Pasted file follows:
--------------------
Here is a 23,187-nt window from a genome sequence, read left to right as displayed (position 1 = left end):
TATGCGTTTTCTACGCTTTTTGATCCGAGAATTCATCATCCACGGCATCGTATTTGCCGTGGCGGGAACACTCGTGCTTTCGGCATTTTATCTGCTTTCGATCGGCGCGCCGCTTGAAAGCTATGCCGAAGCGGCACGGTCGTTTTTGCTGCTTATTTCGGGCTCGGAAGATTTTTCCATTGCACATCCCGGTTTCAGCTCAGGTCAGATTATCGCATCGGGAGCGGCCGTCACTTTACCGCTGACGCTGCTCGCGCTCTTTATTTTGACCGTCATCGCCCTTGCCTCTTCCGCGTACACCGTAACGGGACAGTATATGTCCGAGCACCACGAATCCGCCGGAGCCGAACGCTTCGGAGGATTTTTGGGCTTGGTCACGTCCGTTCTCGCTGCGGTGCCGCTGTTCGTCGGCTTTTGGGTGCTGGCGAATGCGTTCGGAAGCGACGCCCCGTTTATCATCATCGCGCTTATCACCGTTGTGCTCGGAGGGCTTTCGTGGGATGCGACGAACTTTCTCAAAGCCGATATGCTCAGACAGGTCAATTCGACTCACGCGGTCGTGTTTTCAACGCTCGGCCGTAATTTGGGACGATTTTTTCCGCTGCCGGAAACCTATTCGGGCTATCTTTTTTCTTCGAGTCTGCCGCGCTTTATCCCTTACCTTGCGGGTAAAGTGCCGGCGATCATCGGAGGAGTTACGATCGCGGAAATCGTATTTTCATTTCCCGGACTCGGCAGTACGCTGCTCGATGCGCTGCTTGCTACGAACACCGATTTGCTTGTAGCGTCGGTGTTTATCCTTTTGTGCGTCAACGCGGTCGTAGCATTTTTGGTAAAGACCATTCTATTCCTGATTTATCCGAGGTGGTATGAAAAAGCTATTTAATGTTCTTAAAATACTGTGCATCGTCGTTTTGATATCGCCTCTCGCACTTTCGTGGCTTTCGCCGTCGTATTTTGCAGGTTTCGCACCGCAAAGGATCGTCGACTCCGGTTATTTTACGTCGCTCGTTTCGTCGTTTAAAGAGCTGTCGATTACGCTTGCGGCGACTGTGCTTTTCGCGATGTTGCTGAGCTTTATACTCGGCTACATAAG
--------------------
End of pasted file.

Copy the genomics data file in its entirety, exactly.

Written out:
Here is a 23,187-nt window from a genome sequence, read left to right as displayed (position 1 = left end):
TATGCGTTTTCTACGCTTTTTGATCCGAGAATTCATCATCCACGGCATCGTATTTGCCGTGGCGGGAACACTCGTGCTTTCGGCATTTTATCTGCTTTCGATCGGCGCGCCGCTTGAAAGCTATGCCGAAGCGGCACGGTCGTTTTTGCTGCTTATTTCGGGCTCGGAAGATTTTTCCATTGCACATCCCGGTTTCAGCTCAGGTCAGATTATCGCATCGGGAGCGGCCGTCACTTTACCGCTGACGCTGCTCGCGCTCTTTATTTTGACCGTCATCGCCCTTGCCTCTTCCGCGTACACCGTAACGGGACAGTATATGTCCGAGCACCACGAATCCGCCGGAGCCGAACGCTTCGGAGGATTTTTGGGCTTGGTCACGTCCGTTCTCGCTGCGGTGCCGCTGTTCGTCGGCTTTTGGGTGCTGGCGAATGCGTTCGGAAGCGACGCCCCGTTTATCATCATCGCGCTTATCACCGTTGTGCTCGGAGGGCTTTCGTGGGATGCGACGAACTTTCTCAAAGCCGATATGCTCAGACAGGTCAATTCGACTCACGCGGTCGTGTTTTCAACGCTCGGCCGTAATTTGGGACGATTTTTTCCGCTGCCGGAAACCTATTCGGGCTATCTTTTTTCTTCGAGTCTGCCGCGCTTTATCCCTTACCTTGCGGGTAAAGTGCCGGCGATCATCGGAGGAGTTACGATCGCGGAAATCGTATTTTCATTTCCCGGACTCGGCAGTACGCTGCTCGATGCGCTGCTTGCTACGAACACCGATTTGCTTGTAGCGTCGGTGTTTATCCTTTTGTGCGTCAACGCGGTCGTAGCATTTTTGGTAAAGACCATTCTATTCCTGATTTATCCGAGGTGGTATGAAAAAGCTATTTAATGTTCTTAAAATACTGTGCATCGTCGTTTTGATATCGCCTCTCGCACTTTCGTGGCTTTCGCCGTCGTATTTTGCAGGTTTCGCACCGCAAAGGATCGTCGACTCCGGTTATTTTACGTCGCTCGTTTCGTCGTTTAAAGAGCTGTCGATTACGCTTGCGGCGACTGTGCTTTTCGCGATGTTGCTGAGCTTTATACTCGGCTACATAAG